free screenings for actinic keratosis

From Friday 23 September, in various regions of Italy, the awareness campaign “Signals on the skin”, aimed at raising awareness on the importance of keeping the spots that appear on the skin under control. A series of free screening visits will be dedicated to people who have particular rough lesions to the touch. If you are over 50 and have rough and thick patches on your head, neck, face or back or hands, you can book a visit.

Where to book free screenings in Rome

The “Segnali sulla pelle” campaign also arrives in the capital, with the possibility of booking free visits for Saturday 24 September to the Tor Vergata Polyclinic, the Ifo San Gallicano Dermatological Institute and the Agostino Gemelli University Polyclinic Foundation. On 4 October it will then be the turn of the Policlinico Umberto I. All useful information is available on the site Segnisullapelle.it.

What is Actinic Keratosis

Actinic keratosis (AK) is a precancerous lesion that develops more frequently in elderly people and in light-exposed sites. AK is considered a skin marker of chronic ultraviolet exposure. Clinically, actinic keratoses appear as single or multiple macules / patches, varying in color from red to brown, rough to the touch, covered with scales or crusts. In some cases they can be thick and hyperkeratotic lesions. The anatomical sites in which they are located are those most exposed to sunlight: face, ears, scalp in bald men, back of hands and forearms.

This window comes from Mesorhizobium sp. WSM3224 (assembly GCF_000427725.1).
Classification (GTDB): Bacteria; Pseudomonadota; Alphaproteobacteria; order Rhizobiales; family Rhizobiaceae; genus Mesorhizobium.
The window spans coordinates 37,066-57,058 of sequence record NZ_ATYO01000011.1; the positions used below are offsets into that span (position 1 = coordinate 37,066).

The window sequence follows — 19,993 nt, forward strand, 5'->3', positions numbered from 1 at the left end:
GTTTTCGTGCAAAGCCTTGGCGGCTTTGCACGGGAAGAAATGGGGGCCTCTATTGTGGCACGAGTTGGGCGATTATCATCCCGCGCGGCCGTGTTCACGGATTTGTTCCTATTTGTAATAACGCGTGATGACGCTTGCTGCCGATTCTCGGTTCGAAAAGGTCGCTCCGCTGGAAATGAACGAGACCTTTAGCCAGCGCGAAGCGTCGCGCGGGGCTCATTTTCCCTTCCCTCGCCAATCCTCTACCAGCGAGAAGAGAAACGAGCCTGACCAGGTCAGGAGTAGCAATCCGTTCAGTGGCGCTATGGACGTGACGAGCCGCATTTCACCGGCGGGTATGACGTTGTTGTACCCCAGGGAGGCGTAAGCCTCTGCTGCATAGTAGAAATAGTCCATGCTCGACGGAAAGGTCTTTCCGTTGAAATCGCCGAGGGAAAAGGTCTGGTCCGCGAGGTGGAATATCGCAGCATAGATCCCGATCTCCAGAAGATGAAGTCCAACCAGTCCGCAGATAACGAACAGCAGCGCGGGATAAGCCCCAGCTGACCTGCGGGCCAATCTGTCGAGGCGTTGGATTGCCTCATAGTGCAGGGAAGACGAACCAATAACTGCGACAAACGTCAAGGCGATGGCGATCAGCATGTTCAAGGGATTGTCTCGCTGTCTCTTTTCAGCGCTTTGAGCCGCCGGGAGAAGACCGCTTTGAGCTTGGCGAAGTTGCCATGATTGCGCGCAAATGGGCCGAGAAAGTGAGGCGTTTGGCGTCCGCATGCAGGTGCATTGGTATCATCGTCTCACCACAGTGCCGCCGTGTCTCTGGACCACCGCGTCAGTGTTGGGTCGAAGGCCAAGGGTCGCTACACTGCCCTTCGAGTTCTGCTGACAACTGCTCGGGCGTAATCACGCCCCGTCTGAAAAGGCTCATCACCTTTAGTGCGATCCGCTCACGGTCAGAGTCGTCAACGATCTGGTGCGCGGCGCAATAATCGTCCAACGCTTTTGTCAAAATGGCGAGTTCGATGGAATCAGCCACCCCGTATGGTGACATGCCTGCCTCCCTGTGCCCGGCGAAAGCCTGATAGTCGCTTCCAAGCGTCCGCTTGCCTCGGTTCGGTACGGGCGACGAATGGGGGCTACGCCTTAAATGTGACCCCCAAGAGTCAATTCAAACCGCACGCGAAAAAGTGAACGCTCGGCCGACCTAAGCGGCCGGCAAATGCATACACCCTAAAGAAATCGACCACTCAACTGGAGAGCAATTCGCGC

Although they are mostly asymptomatic, they can sometimes itch or bleed. The diagnosis is clinical, but can be supported by the use of dermatoscopy and other non-invasive methods such as confocal microscopy. In some selected cases, skin biopsy may be performed to obtain histological confirmation.

Since recent studies have shown that even early-stage AKs can evolve into invasive squamous cell carcinoma (iSCC), it is currently recommended to treat all types of actinic keratoses, regardless of their grading. Furthermore, in the case of multiple lesions, it is advisable to treat the entire photodamaged area (the so-called cancerization field). In fact, the area surrounding actinic keratoses, although it may be devoid of visible clinical alterations, could present genetic alterations capable of promoting carcinogenesis.

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